Swansea University won a European Commission grant to lead an international team of scientists working on a project to prevent the use of animal testing in nanotechnology.
Separately, construction work has begun on the Kingsway, the first step to a digital village.
So, it seems that Swansea University’s second campus is living up to its promise and attracting world-class research projects. The hope is that, in time, companies will set up to exploit any commercial applications that lab-based research discovers and develops.
That was the hope for our ‘knowledge economy’ and whilst there is every reason to believe that Swansea University will make significant scientific and engineering breakthroughs, and so it is only right that we plan for enterprise to be accommodated,
Because while the city’s booming student population is driving planning applications for student accommodation – with around 2,500 beds currently in the pipeline – office supply is struggling and quality space is severely limited.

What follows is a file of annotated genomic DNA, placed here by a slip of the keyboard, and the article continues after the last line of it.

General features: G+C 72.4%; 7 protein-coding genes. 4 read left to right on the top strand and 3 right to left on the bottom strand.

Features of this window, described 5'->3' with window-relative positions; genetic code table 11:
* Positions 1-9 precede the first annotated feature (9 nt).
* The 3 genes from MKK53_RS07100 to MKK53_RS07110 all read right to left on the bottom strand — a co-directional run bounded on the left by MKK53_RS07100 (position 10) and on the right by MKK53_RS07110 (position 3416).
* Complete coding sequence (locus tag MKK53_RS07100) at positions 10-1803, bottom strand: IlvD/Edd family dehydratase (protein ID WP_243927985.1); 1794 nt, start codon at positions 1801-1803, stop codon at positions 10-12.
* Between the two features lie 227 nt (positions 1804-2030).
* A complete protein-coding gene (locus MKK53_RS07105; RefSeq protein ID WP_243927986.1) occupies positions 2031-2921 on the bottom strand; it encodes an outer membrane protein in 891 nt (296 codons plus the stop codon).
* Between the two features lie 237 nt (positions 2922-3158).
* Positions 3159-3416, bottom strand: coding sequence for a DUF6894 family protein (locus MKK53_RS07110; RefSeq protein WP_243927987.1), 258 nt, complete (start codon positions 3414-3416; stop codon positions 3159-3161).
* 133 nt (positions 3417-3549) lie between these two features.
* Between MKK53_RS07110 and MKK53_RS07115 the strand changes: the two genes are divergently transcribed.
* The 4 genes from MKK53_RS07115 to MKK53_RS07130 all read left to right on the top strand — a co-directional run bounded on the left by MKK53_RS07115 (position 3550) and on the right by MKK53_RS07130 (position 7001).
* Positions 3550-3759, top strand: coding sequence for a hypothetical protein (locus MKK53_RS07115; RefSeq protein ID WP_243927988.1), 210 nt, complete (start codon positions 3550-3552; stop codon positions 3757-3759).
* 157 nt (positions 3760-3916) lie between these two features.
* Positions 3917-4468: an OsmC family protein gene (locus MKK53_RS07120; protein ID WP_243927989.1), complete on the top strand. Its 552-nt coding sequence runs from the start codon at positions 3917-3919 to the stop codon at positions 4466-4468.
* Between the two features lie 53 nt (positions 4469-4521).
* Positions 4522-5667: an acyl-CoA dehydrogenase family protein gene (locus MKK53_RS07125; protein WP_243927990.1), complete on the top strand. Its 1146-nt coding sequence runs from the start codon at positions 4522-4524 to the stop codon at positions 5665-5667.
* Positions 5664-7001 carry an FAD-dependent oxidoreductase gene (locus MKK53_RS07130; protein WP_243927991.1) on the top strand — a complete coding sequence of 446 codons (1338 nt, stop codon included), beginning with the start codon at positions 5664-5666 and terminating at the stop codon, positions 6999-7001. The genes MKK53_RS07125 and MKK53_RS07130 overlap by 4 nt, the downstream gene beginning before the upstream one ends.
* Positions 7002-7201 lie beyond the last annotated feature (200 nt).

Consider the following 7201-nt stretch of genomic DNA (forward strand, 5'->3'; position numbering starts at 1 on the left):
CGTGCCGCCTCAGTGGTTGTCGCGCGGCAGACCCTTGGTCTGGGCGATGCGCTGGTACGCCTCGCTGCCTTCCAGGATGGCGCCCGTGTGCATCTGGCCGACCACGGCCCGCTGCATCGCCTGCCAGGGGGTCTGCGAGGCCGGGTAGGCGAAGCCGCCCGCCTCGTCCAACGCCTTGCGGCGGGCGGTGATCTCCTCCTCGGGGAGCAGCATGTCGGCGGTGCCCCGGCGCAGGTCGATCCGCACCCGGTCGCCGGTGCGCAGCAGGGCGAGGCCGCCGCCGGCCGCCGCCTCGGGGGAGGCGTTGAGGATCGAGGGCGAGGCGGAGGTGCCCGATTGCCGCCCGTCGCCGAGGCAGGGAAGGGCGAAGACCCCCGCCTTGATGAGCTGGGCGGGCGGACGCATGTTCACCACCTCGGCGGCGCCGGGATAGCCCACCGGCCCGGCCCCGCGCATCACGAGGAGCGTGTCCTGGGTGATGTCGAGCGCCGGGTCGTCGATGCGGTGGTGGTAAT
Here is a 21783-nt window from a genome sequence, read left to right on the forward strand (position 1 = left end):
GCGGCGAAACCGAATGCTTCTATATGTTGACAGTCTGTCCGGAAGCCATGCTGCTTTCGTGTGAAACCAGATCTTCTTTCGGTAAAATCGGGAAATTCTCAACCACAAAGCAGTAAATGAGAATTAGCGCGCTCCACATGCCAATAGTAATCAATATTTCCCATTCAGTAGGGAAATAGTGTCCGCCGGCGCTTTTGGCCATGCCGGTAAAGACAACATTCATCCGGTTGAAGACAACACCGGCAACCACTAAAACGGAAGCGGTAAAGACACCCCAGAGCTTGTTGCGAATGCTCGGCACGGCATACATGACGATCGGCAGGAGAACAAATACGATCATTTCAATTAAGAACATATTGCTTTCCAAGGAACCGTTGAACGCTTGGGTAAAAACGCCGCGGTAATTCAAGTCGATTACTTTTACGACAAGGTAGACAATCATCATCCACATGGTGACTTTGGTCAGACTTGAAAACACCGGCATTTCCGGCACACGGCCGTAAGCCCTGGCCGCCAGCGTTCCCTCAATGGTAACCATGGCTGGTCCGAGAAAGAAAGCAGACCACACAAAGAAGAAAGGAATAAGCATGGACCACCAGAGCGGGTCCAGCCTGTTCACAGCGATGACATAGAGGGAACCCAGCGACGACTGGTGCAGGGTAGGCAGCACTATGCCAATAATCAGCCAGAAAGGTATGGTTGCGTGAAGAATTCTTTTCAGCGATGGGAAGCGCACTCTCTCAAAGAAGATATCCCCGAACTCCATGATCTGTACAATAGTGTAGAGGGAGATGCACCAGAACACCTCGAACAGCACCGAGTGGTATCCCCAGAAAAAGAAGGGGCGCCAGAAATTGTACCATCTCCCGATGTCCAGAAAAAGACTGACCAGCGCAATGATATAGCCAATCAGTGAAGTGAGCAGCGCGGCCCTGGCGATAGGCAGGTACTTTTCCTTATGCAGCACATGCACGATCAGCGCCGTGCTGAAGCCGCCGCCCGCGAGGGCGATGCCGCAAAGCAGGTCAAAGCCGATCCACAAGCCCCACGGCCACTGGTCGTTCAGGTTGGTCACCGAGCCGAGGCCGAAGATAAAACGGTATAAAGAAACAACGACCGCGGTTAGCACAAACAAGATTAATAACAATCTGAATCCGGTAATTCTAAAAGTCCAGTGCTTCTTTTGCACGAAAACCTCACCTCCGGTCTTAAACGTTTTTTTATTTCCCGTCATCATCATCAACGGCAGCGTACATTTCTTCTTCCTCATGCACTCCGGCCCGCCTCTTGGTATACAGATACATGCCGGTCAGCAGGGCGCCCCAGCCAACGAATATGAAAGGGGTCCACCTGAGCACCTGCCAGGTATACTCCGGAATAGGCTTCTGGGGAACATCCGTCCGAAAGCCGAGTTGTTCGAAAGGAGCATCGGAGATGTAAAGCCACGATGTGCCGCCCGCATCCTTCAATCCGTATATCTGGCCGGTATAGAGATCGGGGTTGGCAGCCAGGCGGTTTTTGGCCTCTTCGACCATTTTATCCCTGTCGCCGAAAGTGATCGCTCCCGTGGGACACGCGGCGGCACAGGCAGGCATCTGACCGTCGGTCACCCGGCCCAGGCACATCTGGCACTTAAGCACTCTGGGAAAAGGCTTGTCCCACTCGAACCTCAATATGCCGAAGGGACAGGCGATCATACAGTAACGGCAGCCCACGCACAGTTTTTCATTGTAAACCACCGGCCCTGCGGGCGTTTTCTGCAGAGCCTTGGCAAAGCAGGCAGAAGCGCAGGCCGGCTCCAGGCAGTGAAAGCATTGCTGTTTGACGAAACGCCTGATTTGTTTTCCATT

That is hardly surprising as there has been little development in the city in the last 15 years. With under 210,000 sq ft available, that equates to only two years of supply.
It is abundantly clear that we need to focus how we can house the ambitions of businesses and employers.
Cardiff has shown what is possible. Central Square was a speculative development, facilitated by Cardiff Council, and it acted as a catalyst for the whole city.
It is only right that our Council is seeking to regenerate our city landscape and anchor future prosperity.
Offering opportunities for the development of a landmark commercial space, fit for the pioneering tech, biomedical and engineering businesses of the 21st century will be critical if a brighter, enterprise-driven future is to be realised.
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